I very recently posted on Instagram a photograph of the final two gear items I purchased and included in my gear for my attempt at a thru-hike of the Appalachian Trail. The items were “Mirco-Spikes” and a Sea-to-Summit “Reactor” sleeping bag liner.
These items may be necessary to combat winter weather conditions that I may experience in the first 4 or 5 weeks of my hike – in the mountains of Georgia and particularly through the Great Smoky Mountains. In fact, a listener of the podcast sent Mighty Blue this photograph of an area just north of the Smokies:
The MICROspikes, obviously, makes traction more possible in snow and especially in icy conditions. The sleeping bag liner provides up to an additional 20 degrees of warmth so my 15-degree bag should keep me warm to a few degrees below zero.
There is a lot of talk about hikers leaving in February (or January). (The “talk” is, to quote Mighty Blue, that they are crazy heading out in the “freeezing” weather.) My decision was very conscious. I had a number of reasons. I wanted to beat the early spring “bubble” of thru-hikers. I wanted to enjoy the beauty of winter (and hopefully snow) in the mountains. There are no bears or snakes or insects in the early months. And, its easier to hike in the cold than the warm.
To make winter hiking and camping tolerable, a thru-hiker should (read: must) bring some additional items of gear and clothing. I call this my “winter supplement.” We did a whole podcast episode on the topic.
The items I selected to “supplement” my typical or non-winter conditions gear are as follows:
- Sleeping bag liner
- Thermal base layers (Patagonia Nano-Air)
- REI Kimtah Rain Pants
- Big Agnes Third Degree closed cell sleeping pad
- REI Alpine Gaiters
- REI Polartec gloves
- REI Polartec balaclava
- REI Minimalist (eVent) mitten shells
- Emergency “space” blanket
At some level my hiking shoes – Oboz Tamaracks (low – waterproof) are motivated by the possibility of winter weather. The shoe is more substantial than trail runners. It is waterproof, which also helps with warm, particularly because it will shield some wind from passing through. I may switch to a lighter, non-waterproof model later in the hike.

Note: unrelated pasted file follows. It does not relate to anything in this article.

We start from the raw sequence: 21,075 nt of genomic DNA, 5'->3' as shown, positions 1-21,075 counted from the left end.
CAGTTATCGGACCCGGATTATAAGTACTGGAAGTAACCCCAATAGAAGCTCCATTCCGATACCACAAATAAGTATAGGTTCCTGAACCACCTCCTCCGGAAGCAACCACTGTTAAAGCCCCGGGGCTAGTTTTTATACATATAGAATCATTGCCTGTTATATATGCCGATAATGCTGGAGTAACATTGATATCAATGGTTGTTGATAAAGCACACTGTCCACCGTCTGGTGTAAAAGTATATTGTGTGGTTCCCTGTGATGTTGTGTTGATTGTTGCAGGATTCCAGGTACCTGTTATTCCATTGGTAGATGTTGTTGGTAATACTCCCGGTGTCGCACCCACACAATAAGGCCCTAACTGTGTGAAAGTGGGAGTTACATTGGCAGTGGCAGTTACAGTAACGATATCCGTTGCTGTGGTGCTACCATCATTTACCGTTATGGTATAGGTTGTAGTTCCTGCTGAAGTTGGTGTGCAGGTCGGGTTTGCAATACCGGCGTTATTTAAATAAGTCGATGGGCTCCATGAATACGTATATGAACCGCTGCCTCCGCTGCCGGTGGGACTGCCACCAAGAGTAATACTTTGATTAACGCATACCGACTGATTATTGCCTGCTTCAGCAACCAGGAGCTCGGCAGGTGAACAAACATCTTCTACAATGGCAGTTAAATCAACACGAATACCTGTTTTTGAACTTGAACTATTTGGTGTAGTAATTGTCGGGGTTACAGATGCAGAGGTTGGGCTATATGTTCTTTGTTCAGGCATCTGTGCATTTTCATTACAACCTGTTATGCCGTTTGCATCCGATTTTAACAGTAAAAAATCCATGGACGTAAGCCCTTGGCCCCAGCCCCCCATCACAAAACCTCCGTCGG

With reference too the list, the gloves, mitten and balaclava should be obvious. I can probably lose them when I get to Virginia (about 5 weeks). I will switch to lighter gaiters at that time as well. The MICROspikes will likely go even sooner. I may also switch to an inflatable sleeping pad for increased comfort. The pad shown here (the Big Agnes “Third Degree”) is especially useful in cold weather because it will better block the cold rising from the ground. I will also probably send home one or more of the base layers.
Rain pants may be more important for warmth than water protection. As the weather warms, I am likely to swap out the pants for a rain “kilt” or skirt – a much lighter form of protection from rain. Even the rain jacket has a “weight penalty.” The one I am taking at the start is longer and more substantial, but heavier. When I get over Mt. Rogers in Virginia I will switch to a jacket that is almost 10 ounces lighter.
The liner provides some great sleeping options. I will swap out to a lighter sleeping bag (rated to 45 degrees), but retaining the liner will compensate for some unexpected colder nights – and, in summer time, the liner may be a sufficient sleep system by itself.
If anyone would like to see this “winter supplement” spread on GearGrams, click here. You will see that this supplemental list of gear adds almost 5 pounds of weight to my pack. Thus, being able to shed most of it after 4 or 5 weeks is material.
Last modified: February 1, 2018